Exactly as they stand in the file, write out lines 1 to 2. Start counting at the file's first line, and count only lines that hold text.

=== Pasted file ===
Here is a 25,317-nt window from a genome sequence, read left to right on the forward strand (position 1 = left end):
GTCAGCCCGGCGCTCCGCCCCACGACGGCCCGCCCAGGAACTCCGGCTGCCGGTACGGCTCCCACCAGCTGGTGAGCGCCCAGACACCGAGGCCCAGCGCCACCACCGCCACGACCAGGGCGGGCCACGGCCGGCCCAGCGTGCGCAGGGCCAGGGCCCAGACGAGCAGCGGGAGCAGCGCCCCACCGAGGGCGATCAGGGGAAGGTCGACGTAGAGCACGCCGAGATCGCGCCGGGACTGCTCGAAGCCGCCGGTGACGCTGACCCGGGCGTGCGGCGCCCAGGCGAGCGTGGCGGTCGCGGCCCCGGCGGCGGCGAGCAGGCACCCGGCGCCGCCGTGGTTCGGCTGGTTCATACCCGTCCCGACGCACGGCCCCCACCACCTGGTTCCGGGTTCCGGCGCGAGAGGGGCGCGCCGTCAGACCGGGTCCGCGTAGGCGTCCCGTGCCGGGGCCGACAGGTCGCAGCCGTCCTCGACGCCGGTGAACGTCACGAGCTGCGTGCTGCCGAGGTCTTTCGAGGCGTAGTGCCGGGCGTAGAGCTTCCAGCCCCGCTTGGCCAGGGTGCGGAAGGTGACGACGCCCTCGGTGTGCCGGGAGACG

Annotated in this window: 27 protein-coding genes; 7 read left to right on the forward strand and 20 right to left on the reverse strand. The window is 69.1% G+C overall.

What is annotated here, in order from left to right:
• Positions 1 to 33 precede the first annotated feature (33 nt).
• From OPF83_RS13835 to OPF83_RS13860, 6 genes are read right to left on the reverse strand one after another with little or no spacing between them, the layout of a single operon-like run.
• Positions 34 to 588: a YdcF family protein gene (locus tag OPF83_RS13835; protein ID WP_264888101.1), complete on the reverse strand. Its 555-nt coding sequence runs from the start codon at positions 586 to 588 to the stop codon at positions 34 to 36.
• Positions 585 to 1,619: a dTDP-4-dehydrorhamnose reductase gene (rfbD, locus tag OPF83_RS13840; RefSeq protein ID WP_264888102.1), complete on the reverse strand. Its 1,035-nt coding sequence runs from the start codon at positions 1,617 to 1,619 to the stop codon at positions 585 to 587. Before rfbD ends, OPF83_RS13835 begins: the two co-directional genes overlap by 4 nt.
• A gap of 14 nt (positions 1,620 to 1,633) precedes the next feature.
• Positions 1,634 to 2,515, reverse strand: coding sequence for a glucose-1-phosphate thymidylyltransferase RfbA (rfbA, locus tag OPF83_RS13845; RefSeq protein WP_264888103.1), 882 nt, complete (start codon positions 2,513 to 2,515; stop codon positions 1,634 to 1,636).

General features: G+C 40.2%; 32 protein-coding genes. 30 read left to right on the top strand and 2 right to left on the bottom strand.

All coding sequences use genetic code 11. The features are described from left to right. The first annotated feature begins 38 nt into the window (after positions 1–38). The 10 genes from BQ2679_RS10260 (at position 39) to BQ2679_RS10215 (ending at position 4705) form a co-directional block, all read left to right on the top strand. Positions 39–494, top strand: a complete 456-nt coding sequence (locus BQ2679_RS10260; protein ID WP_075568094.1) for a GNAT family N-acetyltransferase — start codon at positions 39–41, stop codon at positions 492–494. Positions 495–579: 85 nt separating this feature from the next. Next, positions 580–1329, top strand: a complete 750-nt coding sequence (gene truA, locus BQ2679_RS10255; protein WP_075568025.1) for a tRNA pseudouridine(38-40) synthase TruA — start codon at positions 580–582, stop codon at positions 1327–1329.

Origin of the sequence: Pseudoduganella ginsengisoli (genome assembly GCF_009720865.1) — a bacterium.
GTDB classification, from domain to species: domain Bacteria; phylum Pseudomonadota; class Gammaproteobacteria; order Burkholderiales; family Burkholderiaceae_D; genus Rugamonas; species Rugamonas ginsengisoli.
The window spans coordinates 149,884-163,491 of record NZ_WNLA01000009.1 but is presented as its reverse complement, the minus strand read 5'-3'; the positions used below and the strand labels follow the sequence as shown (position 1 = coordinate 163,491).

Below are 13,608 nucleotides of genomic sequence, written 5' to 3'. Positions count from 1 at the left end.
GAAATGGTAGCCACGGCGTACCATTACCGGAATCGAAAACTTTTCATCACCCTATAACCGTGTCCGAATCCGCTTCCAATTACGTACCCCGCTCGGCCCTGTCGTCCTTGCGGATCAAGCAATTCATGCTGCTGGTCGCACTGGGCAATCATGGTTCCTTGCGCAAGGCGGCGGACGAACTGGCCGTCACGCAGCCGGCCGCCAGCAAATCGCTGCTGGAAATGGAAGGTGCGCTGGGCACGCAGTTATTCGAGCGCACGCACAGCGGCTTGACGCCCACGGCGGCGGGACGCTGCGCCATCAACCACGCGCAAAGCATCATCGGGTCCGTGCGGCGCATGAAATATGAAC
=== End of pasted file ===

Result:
Here is a 25,317-nt window from a genome sequence, read left to right on the forward strand (position 1 = left end):
GTCAGCCCGGCGCTCCGCCCCACGACGGCCCGCCCAGGAACTCCGGCTGCCGGTACGGCTCCCACCAGCTGGTGAGCGCCCAGACACCGAGGCCCAGCGCCACCACCGCCACGACCAGGGCGGGCCACGGCCGGCCCAGCGTGCGCAGGGCCAGGGCCCAGACGAGCAGCGGGAGCAGCGCCCCACCGAGGGCGATCAGGGGAAGGTCGACGTAGAGCACGCCGAGATCGCGCCGGGACTGCTCGAAGCCGCCGGTGACGCTGACCCGGGCGTGCGGCGCCCAGGCGAGCGTGGCGGTCGCGGCCCCGGCGGCGGCGAGCAGGCACCCGGCGCCGCCGTGGTTCGGCTGGTTCATACCCGTCCCGACGCACGGCCCCCACCACCTGGTTCCGGGTTCCGGCGCGAGAGGGGCGCGCCGTCAGACCGGGTCCGCGTAGGCGTCCCGTGCCGGGGCCGACAGGTCGCAGCCGTCCTCGACGCCGGTGAACGTCACGAGCTGCGTGCTGCCGAGGTCTTTCGAGGCGTAGTGCCGGGCGTAGAGCTTCCAGCCCCGCTTGGCCAGGGTGCGGAAGGTGACGACGCCCTCGGTGTGCCGGGAGACG